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New 'game-changer' camera caught 15,000 drivers using their phones

A new motorway camera has caught thousands of distracted motorists using a mobile behind the wheel.

The cameras instantly catch people using a phone and are being trialled on motorways across the UK.

Shocking findings from the trial suggest one in 200 drivers use their phone while driving on the motorway.

It is estimated that if a driver looks at their phone for two seconds travelling at 30mph, they will drive ‘blind’ for 100ft.

During the course of the trial, a single camera caught 15,000 people with a phone in their hand in just six months.

But the true figure will be much higher as the cameras were not monitoring all lanes of traffic, and were not used continuously.

The new technology could be a game-changer for police, as officers have only been able to catch offenders while driving alongside them.

The cameras use artificial intelligence to instantly analyse high definition photos taken through the windscreen of every passing vehicle.

They can be fitted to overhead gantries or portable trailers, taking images in all weathers and without blurring at speeds reaching 185mph.

Sophisticated software sifts through them in real-time, flagging any showing someone with a phone in their hand to be reviewed by a human moderator.

If the cameras are legally approved, drivers face being sent notices of intended prosecution similar to speeding penalties.

Tech firm Jenoptik believes they will be crucial in providing evidence to prosecute offenders.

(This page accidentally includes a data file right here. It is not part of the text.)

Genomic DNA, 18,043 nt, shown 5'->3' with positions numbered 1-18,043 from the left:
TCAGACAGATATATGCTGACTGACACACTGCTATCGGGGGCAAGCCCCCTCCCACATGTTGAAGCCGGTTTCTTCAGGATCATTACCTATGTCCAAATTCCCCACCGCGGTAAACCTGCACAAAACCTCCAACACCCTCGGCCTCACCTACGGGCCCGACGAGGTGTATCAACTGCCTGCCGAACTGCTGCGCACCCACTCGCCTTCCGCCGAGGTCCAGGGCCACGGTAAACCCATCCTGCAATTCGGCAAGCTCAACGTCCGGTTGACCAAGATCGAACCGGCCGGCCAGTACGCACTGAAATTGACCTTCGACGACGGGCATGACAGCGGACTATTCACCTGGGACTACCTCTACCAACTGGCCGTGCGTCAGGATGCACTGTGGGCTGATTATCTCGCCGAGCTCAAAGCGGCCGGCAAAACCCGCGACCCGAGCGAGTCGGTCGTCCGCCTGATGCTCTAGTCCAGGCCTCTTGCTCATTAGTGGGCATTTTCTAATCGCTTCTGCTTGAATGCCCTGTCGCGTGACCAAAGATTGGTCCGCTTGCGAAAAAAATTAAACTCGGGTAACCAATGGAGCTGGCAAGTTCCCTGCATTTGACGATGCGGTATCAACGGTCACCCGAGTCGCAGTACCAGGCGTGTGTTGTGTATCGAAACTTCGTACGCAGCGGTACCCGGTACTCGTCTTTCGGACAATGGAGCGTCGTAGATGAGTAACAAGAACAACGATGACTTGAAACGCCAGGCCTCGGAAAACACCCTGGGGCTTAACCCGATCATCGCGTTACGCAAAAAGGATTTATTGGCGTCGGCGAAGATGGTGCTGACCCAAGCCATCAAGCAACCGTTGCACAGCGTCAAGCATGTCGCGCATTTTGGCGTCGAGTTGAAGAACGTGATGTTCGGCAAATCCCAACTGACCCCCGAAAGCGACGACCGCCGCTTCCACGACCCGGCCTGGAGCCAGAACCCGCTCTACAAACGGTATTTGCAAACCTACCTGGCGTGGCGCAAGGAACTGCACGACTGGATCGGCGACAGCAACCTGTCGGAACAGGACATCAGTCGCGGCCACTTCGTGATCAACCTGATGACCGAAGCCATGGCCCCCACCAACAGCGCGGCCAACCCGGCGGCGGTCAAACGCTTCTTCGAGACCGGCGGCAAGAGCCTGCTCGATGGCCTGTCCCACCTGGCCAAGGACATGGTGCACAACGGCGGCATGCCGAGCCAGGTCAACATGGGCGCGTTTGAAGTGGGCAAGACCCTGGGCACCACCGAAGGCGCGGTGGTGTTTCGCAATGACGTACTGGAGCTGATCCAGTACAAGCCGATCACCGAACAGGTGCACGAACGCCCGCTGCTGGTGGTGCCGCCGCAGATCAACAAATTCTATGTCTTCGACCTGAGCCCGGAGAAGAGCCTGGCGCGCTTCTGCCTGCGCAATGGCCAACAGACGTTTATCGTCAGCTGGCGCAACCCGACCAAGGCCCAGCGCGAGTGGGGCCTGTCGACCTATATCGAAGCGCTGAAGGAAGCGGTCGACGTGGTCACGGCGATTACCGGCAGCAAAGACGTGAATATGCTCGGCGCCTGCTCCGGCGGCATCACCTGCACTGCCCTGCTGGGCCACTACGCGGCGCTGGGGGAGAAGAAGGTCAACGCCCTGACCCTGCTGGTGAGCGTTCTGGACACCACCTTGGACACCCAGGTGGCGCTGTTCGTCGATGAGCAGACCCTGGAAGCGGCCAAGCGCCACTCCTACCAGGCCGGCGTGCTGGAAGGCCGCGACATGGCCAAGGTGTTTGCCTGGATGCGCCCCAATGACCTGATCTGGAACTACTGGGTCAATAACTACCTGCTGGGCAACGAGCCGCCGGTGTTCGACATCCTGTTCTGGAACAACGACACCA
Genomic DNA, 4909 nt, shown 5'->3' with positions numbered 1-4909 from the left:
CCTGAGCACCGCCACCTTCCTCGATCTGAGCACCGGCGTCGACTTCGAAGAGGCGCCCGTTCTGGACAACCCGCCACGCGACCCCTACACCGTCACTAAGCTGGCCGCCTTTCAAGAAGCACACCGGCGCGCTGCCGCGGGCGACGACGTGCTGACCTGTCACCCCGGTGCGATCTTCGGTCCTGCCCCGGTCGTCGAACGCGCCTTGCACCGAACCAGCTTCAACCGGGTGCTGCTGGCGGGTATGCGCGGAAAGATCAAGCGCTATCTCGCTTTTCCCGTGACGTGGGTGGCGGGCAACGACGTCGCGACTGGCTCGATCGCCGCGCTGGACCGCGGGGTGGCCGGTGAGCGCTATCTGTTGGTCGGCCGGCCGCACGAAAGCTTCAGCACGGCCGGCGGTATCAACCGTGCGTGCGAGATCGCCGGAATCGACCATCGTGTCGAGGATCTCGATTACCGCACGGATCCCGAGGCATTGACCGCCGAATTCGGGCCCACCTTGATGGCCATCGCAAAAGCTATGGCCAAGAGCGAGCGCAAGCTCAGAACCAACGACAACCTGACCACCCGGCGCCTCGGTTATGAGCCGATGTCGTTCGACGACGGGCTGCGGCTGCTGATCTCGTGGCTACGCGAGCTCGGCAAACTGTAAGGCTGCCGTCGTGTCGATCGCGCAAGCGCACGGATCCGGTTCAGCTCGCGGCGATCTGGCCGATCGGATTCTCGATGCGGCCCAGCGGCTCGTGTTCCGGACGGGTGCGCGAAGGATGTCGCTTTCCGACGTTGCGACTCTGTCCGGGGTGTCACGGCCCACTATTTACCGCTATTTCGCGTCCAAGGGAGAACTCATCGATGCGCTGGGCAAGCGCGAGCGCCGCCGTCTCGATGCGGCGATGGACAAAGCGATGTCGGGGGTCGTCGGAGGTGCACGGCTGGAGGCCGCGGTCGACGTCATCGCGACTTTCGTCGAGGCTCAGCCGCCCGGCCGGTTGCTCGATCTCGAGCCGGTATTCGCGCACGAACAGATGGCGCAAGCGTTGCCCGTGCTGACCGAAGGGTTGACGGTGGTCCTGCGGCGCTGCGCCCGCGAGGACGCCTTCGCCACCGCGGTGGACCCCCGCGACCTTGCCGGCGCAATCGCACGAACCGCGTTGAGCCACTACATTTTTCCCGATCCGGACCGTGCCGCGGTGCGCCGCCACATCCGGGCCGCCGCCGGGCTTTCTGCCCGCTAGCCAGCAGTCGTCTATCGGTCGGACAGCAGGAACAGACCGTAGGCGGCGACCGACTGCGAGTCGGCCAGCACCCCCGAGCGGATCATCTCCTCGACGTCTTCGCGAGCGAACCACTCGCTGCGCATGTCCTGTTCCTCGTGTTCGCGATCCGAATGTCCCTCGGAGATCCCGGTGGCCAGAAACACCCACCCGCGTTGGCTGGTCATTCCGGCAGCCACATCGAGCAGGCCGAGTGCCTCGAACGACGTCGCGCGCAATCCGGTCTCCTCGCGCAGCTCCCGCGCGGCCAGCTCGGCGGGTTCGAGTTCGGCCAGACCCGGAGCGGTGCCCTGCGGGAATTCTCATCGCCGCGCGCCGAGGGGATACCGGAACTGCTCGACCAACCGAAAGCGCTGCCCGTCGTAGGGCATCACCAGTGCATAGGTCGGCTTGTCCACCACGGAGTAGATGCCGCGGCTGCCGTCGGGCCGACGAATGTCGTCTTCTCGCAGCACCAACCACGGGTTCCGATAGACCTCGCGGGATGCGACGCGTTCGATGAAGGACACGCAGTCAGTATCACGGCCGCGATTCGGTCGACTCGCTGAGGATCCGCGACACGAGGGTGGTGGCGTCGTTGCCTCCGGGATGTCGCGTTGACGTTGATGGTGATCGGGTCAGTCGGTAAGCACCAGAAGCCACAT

Geoff Collins, of Jenoptik, said the trial showed a ‘scary’ number of drivers were using phones on the motorway.

‘Current findings suggest one in 200 vehicles show mobile phone misuse. This is a worryingly high figure,’ he told MailOnline.

The offenders identified by the high-tech kit will not be penalised, however, as the trial is a ‘proof of concept’ and will need a change of law to be enforced.

Mr Collins said there has been a ‘high level of interest’ in the cameras – designed by the Australian firm Acusensus – from highway authorities and police forces.

‘Using a handheld mobile phone significantly increases the risk that a driver will be involved in a collision,’ he said.

‘But until now it has been difficult to monitor and stop this behaviour. These trials have proved that AI can flag up drivers who continue to flout the rules.’

The technology is already used in New South Wales, Australia, where it is estimated to have reduced road fatalities by a fifth since it was introduced two years ago.

The UK trial is understood to be part of a wider project to improve road safety, the smart cameras which are capable of telling if drivers are using their phone at the wheel are also able to detect if people are wearing seatbelts.

No decision has been taken as to whether they will be rolled out beyond the trial.

Jeremy Phillips, National Highways head of road safety said: ‘Safety remains our top priority and we want everyone to get to their destination safely.

‘Sadly, there are still drivers who don’t feel the need to wear a seatbelt or become distracted by their phones. 

‘Our advice is clear, please buckle up and give the road your full attention.’

Anyone caught using their phone while driving faces a £200 fine and six points on their licence.

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